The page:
Upgrade your cartridge first. When your ready to upgrade your TT put the Clearaudio Ovation at the top of your list.
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Take a look at the reviews of the Denon DL-S1. Depending where you acquire one, the price ranges widely. Comet Supply is the least expensive at $600, Galen -Carol $800. After that, prices rise significantly.
I upgraded from a Denon 103R based on recommendations on this site. The DL-S1 is an excellent tracker, retrieving fine nuances of music, with a uniform reproduction of the full range of sonic frequencies.
In researching a cartridge to go with my Performance SE and Carbon Satisfy arm, I ran across DaveW's website. He has sample audio files of a nice variety of cartridges, including some that you are considering. To me, the Denon DL-S1 sounded really good, along with the AT OC9ML/II, Denon DL-304, AT150MLX, Goldring 1042, Ortofon 2M Black, and your Grado Reference Sonata 1 (at 38K load). He lists his equipment and pertinent info, so you could get an idea how all the cartridges compare in his setup.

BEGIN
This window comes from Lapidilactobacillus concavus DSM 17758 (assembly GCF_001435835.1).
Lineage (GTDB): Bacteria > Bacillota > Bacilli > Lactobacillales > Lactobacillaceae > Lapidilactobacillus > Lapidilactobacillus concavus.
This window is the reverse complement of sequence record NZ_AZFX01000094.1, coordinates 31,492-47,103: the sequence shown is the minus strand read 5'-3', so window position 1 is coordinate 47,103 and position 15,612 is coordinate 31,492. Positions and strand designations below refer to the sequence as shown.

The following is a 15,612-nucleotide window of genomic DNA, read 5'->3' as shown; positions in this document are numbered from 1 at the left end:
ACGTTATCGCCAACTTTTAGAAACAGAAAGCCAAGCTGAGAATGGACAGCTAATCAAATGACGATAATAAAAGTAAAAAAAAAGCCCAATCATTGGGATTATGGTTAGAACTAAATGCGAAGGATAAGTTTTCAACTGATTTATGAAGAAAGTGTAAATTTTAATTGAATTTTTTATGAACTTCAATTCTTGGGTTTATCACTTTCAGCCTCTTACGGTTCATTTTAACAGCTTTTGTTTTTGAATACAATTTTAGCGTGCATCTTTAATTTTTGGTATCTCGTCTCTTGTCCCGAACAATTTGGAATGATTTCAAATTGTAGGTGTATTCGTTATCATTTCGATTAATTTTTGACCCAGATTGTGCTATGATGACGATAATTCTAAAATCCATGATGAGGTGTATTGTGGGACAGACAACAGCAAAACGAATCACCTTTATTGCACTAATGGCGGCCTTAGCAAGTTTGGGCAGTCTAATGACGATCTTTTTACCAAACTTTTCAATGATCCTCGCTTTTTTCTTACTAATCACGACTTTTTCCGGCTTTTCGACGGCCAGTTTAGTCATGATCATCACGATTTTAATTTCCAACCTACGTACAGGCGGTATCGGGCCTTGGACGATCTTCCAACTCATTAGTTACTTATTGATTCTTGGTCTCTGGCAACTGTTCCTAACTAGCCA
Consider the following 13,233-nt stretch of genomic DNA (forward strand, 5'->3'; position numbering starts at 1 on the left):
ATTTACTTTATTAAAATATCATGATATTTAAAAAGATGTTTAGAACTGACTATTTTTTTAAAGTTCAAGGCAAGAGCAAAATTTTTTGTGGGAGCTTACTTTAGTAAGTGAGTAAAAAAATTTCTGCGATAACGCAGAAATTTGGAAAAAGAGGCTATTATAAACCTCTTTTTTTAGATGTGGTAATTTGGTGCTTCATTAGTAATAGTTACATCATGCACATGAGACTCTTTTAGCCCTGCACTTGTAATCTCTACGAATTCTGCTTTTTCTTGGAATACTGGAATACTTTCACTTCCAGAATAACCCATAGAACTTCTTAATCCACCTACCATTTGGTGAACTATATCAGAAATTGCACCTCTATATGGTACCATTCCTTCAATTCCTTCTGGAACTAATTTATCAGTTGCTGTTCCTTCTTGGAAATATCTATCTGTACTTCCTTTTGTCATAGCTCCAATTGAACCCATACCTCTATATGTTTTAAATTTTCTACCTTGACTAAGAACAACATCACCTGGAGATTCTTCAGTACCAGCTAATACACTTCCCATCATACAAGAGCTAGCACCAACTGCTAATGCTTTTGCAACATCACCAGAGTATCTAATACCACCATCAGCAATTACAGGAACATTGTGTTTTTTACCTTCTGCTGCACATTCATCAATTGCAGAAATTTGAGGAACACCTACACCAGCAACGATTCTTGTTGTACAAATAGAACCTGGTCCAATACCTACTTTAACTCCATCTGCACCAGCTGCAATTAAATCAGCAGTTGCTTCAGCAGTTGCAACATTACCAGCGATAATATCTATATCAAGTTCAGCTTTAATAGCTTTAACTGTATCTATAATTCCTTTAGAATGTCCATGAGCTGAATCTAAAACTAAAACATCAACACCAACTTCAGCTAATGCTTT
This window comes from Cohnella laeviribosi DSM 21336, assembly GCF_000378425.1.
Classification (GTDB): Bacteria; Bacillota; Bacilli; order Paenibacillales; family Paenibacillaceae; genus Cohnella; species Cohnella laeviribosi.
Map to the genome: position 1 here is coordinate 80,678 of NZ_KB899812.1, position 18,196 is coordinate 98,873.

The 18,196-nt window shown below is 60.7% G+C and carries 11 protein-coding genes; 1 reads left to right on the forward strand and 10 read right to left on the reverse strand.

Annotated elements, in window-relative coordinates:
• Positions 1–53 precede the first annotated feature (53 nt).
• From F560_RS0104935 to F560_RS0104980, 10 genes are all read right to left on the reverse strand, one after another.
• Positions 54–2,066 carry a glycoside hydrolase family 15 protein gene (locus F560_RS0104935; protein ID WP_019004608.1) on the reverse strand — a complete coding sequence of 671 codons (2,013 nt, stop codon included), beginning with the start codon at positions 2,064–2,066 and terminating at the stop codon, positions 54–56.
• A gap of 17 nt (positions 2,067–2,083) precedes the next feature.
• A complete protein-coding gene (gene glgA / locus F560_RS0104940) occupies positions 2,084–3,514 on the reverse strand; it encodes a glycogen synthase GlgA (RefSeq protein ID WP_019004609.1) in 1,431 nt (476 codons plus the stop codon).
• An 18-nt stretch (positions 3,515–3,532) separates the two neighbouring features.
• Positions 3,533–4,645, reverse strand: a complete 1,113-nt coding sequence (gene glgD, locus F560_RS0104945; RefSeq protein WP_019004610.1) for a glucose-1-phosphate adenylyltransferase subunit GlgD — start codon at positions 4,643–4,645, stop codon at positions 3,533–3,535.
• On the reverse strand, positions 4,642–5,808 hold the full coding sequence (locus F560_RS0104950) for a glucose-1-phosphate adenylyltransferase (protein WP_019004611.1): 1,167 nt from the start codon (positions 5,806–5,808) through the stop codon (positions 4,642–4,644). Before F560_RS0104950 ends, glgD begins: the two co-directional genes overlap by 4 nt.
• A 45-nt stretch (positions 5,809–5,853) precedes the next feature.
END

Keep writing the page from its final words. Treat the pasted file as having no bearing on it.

Here's his site. http://daveyw.edsstuff.org/vinyl/cartridges/
When you upgrade, let us know what you ending up going with.
You wrote, "There are a few convenience things that are annoying, such as the decoupled motor which always ends up sitting against the table and needs to be moved." From this I gather that the tt has a stand-alone motor and that it moves during use such that eventually the pulley is in contact with the platter or the body of the motor comes in contact with the plinth. Either one of these phenomena is BAD news. There ought to be a way to stabilize the motor in one position such that it remains stationary at all times. This is a pre-requisite for speed stability. "Fairly decent" speed stability is not good enough. As to your actual question, it seems you are determined to replace your cartridge first. I don't know enough about your tt to recommend that you replace it, but at least set it up for optimal performance before you buy a new cartridge.
+1 to Lewm's comment.
Nothing in your post suggests any reason to upgrade. The gear you have isn't broken or worn out, but your description certainly makes it seem like it's imperfectly set up. Learn how to optimize what you have before succumbing to the upgrade bug. (N.B., optimizing ANY setup may require thinking outside the box by ignoring or supplementing instructions provided by the manufacturer.)